Determinism: Tricks of the Trade
The objection that the terms ‘consciousness’ or ‘free will’ are used in too many different ways to be understandable is one of the most common arguments that I run into. I agree that it is a superficially valid objection, but on deeper consideration, it should be clear that it is a specious and ideologically driven detour.
The term free will is not as precise as a more scientific term might be (I tend to use motive, efferent participation, or private intention), but it isn’t nearly the problem that it is made to be in a debate. Any eight year old knows well enough what free will refers to. Nobody on Earth can fail to understand the difference between doing something by accident and intentionally, or between enslavement and freedom. The claim that these concepts are somehow esoteric doesn’t wash, unless you already have an expectation of a kind of verbal-logical supremacy in which nothing is allowed to exist until we can agree on a precise set of terms which give it existence. I think that this expectation is not a neutral or innocuous position, but actually contaminates the debate over free will, stacking the deck unintentionally in favor of the determinism.
It’s subtle, but ontologically, it is a bit like letting a burglar talk you into opening up the door to the house for them since breaking a window would only make a mess for you to clean up. Because the argument for hard determinism begins with an assumption that impartiality and objectivity are inherently desirable in all things, it asks that you put your king in check from the start. The argument doubles down on this leverage with the implication that subjective intuition is notoriously naive and flawed, so that not putting your king in check from the start is framed as a weak position. This is the James Randi kind of double-bind. If you don’t submit to his rules, then you are already guilty of fraud, and part of his rules are that you have no say in what his rules will be.
This is the sleight of hand which is also used by Daniel Dennett as well. What poses as a fair consideration of hard determinism is actually a stealth maneuver to create determinism – to demand that the subject submit to the forced disbelief system and become complicit in undermining their own authority. The irony is that it is only through a personal/social, political attack on subjectivity that the false perspective of objectivity can be introduced. It is accepted only by presentation pf an argument of personal insignificance so that the subject is shamed and bullied into imagining itself an object. Without knowing it, one person’s will has been voluntarily overpowered and confounded by another person’s free will into accepting that this state of affairs is not really happening. In presenting free will and consciousness as a kind of stage magic, the materialist magician performs a meta-magic trick on the audience.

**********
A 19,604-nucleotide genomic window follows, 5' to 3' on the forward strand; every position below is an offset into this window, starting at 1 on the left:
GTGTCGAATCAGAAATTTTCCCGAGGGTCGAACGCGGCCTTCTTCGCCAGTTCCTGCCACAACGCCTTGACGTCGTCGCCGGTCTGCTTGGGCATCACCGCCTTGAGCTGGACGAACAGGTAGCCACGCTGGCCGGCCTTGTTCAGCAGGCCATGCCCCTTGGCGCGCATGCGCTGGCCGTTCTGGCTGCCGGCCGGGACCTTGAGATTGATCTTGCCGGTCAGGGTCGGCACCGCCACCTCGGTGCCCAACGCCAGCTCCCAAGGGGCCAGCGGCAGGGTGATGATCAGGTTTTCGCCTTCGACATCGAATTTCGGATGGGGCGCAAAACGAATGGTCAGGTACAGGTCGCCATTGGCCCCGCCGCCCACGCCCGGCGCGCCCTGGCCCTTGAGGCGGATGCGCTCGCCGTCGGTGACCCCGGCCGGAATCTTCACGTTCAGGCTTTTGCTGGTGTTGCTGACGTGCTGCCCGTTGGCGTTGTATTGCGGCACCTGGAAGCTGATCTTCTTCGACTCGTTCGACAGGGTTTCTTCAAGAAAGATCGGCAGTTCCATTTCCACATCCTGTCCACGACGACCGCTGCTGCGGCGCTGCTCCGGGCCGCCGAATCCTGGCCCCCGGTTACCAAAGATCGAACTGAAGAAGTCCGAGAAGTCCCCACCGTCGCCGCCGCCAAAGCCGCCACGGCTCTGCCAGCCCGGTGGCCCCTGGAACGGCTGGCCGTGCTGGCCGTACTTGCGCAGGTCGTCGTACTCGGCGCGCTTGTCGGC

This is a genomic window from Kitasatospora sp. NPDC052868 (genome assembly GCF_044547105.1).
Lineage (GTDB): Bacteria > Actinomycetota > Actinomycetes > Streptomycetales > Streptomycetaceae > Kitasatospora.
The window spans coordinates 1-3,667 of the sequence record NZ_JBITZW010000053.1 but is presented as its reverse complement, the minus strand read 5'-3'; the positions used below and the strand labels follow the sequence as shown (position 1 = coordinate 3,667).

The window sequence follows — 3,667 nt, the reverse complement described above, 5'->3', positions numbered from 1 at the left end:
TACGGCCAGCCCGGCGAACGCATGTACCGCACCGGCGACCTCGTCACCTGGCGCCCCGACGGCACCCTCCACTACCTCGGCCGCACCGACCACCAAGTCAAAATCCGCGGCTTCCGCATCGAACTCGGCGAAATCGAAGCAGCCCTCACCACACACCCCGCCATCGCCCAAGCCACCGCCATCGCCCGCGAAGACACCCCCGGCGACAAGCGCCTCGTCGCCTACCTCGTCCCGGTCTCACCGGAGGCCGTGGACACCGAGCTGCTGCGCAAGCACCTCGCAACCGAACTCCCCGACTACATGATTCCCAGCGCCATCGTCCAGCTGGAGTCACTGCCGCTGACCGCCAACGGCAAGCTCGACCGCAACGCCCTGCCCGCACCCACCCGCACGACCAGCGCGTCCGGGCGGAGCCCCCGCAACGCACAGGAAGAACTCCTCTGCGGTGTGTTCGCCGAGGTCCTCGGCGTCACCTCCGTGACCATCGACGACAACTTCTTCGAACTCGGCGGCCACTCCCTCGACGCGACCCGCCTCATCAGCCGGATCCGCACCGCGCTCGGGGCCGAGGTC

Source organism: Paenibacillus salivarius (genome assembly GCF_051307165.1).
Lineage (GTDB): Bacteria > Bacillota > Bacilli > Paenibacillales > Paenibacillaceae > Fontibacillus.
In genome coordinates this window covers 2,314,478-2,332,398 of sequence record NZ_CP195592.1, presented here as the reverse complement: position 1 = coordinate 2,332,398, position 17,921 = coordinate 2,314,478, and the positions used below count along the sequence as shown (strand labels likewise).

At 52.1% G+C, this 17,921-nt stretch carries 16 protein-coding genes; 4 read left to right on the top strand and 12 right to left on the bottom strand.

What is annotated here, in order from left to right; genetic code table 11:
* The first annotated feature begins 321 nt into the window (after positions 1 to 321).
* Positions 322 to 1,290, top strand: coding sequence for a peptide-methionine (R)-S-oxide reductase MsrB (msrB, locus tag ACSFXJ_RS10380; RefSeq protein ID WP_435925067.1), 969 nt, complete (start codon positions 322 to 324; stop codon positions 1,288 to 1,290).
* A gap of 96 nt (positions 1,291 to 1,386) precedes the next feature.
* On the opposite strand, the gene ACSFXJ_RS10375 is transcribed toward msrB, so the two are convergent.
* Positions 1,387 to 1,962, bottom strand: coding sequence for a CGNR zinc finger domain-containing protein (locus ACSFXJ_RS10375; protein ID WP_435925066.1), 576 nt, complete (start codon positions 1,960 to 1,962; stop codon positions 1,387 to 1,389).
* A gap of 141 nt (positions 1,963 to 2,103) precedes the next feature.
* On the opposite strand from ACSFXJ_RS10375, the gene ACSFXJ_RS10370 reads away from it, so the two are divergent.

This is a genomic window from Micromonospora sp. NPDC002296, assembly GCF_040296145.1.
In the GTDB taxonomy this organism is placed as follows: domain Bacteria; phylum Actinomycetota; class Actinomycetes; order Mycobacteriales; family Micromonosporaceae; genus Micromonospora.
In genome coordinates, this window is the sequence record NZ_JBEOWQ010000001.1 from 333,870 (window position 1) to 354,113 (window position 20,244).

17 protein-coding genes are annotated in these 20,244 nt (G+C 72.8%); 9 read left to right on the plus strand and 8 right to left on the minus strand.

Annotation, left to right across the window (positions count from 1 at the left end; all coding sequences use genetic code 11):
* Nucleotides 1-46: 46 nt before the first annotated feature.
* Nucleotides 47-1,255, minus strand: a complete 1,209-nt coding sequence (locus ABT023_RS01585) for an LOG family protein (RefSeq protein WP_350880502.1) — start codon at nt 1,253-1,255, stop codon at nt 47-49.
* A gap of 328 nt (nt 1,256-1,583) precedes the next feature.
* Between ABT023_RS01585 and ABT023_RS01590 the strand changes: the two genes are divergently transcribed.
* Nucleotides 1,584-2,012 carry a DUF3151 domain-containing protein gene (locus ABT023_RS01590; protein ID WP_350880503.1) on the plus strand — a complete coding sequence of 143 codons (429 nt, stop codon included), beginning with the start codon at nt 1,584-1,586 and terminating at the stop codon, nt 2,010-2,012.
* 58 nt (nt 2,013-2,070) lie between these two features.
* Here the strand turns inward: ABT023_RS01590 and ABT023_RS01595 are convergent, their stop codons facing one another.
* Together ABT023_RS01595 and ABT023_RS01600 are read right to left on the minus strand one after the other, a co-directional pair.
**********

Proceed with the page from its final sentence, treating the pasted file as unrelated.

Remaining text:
Some questions for determinist thinkers:
- Can we effectively doubt that we have free will?
Or is the doubt a mental abstraction which denies the very capacity for intentional reasoning upon which the doubt itself is based?
- How would an illusion of doubt be justified, either randomly or deterministically? What function would an illusion of doubt serve, even in the most blue-sky hypothetical way?
- Why wouldn’t determinism itself be just as much of an illusion as free will or doubt under determinism?